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NPS - Clemson and National Park Service unveil digital repository for national and state parks

CLEMSON, South Carolina — Clemson University and the National Park Service have released the Open Parks Network, a digital gallery of rare and unique material from the archives of the country’s national parks, historic sites and battlefields. The network’s website is growing perpetually and currently features more than 100,000 high-resolution, public domain images. The project team is adding 40 photo albums of material from Yellowstone National Park to coincide with the National Park Service Centennial on Aug. 25. Brett Wright, dean of the Clemson University College of Behavioral, Social and Health Sciences and project sponsor, said the original idea for the network was born from the desire of many park professionals to create a seamless network of information related to parks. “Before the Open Parks Network, items in the park archives weren’t viewable unless you visited the park,” Wright said.

“The network puts these treasures in the hands of anyone with an internet connection, enriches the experience of visitors and further appeals to the next generation of park-goers.”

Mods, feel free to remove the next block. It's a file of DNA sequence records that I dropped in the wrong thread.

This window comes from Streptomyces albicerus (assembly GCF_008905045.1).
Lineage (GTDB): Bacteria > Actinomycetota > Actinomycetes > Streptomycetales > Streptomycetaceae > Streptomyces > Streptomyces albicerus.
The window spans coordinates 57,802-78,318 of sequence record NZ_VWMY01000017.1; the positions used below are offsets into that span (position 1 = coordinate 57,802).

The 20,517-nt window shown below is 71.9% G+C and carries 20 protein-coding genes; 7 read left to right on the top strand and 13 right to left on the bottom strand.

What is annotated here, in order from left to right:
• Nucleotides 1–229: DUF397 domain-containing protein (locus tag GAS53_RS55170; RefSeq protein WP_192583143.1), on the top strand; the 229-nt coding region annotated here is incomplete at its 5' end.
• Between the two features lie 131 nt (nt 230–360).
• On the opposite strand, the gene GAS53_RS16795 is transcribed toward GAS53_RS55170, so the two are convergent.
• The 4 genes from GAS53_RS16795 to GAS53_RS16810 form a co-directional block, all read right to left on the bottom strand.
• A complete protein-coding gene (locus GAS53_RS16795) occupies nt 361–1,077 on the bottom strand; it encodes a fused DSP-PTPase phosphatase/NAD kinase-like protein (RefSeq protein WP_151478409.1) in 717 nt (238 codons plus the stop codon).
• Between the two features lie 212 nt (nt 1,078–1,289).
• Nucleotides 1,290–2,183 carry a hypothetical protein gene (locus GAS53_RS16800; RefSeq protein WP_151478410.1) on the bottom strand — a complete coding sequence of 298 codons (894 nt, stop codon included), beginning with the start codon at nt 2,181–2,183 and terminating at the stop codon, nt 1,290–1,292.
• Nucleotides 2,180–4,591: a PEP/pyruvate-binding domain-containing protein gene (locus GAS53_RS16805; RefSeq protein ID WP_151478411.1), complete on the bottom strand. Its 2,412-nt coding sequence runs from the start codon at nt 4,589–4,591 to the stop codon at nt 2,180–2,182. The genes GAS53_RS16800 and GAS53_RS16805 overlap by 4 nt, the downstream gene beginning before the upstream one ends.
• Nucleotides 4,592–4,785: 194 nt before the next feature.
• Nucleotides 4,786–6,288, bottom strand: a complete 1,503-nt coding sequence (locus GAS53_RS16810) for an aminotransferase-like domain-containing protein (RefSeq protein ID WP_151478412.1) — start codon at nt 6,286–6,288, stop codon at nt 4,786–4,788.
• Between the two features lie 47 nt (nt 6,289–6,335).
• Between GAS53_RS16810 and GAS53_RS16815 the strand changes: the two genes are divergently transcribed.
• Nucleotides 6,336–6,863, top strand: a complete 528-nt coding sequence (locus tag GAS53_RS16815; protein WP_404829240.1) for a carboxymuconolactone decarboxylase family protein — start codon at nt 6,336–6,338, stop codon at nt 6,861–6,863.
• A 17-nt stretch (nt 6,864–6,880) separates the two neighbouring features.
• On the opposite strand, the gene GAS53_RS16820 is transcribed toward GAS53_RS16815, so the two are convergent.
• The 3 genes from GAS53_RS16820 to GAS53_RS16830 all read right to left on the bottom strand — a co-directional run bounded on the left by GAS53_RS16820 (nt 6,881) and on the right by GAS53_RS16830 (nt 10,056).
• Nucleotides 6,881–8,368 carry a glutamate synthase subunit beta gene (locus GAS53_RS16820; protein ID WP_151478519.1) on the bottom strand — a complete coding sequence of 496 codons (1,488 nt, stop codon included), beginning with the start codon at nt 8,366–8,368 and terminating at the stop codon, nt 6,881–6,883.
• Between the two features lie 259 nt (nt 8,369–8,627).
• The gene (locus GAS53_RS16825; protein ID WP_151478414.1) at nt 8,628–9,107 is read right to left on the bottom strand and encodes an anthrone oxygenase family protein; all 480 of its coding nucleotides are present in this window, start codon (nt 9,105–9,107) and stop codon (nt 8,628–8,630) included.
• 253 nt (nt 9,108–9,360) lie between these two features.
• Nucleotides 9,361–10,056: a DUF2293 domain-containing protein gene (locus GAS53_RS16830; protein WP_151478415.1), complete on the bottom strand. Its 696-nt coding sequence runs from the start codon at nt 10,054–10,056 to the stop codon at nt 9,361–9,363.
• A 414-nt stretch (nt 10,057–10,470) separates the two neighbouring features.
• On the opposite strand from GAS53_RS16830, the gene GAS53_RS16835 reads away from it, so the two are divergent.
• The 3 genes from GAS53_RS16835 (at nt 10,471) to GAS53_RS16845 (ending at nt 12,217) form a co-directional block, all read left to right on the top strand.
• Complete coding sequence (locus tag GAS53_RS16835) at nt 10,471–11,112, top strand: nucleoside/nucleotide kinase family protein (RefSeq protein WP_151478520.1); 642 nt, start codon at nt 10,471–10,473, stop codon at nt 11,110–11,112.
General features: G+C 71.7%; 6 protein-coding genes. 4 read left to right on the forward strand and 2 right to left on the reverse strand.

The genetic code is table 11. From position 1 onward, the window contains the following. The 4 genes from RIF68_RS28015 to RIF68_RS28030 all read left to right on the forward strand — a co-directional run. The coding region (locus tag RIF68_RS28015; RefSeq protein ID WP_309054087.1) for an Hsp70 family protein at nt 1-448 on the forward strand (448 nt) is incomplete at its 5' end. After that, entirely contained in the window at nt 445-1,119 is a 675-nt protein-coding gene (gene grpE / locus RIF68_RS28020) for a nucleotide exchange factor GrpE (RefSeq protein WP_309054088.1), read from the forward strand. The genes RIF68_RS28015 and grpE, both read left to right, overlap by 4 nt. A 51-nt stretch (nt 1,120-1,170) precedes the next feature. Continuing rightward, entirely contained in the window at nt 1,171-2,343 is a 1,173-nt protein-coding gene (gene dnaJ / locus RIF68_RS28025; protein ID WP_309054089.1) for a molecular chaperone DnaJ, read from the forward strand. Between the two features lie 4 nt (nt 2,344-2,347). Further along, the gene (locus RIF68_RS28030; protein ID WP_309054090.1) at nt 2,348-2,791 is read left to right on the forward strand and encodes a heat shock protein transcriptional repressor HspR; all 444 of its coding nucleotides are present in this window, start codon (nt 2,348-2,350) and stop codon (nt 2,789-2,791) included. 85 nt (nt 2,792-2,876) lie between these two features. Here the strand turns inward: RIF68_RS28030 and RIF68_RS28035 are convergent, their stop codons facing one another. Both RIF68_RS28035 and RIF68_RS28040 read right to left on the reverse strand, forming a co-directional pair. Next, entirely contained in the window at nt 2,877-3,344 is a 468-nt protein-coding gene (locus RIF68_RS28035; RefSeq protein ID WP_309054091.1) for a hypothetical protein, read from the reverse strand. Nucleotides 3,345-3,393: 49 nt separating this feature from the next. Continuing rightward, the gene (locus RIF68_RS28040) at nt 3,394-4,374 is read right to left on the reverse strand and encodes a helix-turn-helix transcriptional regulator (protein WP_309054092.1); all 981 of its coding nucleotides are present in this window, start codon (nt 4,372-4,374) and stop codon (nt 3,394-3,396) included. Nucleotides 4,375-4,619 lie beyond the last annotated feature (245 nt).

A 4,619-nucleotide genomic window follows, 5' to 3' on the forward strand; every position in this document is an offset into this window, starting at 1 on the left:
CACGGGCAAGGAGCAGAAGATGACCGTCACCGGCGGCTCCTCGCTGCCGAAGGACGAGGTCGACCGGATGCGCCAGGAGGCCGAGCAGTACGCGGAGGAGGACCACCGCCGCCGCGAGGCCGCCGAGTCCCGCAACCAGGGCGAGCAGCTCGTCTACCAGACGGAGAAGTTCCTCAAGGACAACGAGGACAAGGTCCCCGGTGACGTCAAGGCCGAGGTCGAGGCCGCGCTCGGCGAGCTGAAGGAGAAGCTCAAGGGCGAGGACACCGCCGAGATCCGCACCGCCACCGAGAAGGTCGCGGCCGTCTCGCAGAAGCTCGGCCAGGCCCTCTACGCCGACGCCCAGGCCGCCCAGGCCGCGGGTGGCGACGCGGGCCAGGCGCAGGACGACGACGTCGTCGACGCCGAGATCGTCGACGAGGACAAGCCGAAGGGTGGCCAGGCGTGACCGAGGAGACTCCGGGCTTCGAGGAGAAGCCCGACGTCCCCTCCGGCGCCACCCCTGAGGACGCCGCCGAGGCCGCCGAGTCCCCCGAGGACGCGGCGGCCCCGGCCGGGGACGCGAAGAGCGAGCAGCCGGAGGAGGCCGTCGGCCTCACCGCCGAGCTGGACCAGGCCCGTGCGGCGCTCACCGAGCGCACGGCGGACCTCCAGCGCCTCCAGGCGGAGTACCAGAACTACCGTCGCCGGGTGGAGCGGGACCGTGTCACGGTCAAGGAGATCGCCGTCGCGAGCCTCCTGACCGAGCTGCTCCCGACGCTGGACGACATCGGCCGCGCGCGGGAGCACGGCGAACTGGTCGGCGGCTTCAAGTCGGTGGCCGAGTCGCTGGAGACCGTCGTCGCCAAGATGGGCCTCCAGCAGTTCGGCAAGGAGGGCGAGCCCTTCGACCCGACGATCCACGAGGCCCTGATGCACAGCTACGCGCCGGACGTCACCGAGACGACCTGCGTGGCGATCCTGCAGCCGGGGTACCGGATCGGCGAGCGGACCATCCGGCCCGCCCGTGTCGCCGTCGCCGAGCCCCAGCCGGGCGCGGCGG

The network’s collections are mostly photographic, but also include architectural plans and maps, all covering a wide range of topics and eras. These collections have many potential uses, such as interpretation and research that deals with pre-park history and land acquisition for park establishment. For professional park managers and rangers, the collection serves as a working body of documents to aid in park infrastructure and maintenance. The network contains a breadth of information related to park infrastructure and historic structure renovations, as seen in the Civilian Conservation Corps (CCC) photographs from Mammoth Cave National Park and numerous collections from Castillo de San Marcos National Monument. Christopher Vinson, project director and head of technology at Clemson University Libraries, notes that even though these collections are primarily historical, they still offer many uses and provide a source of inspiration for modern park employees and researchers.

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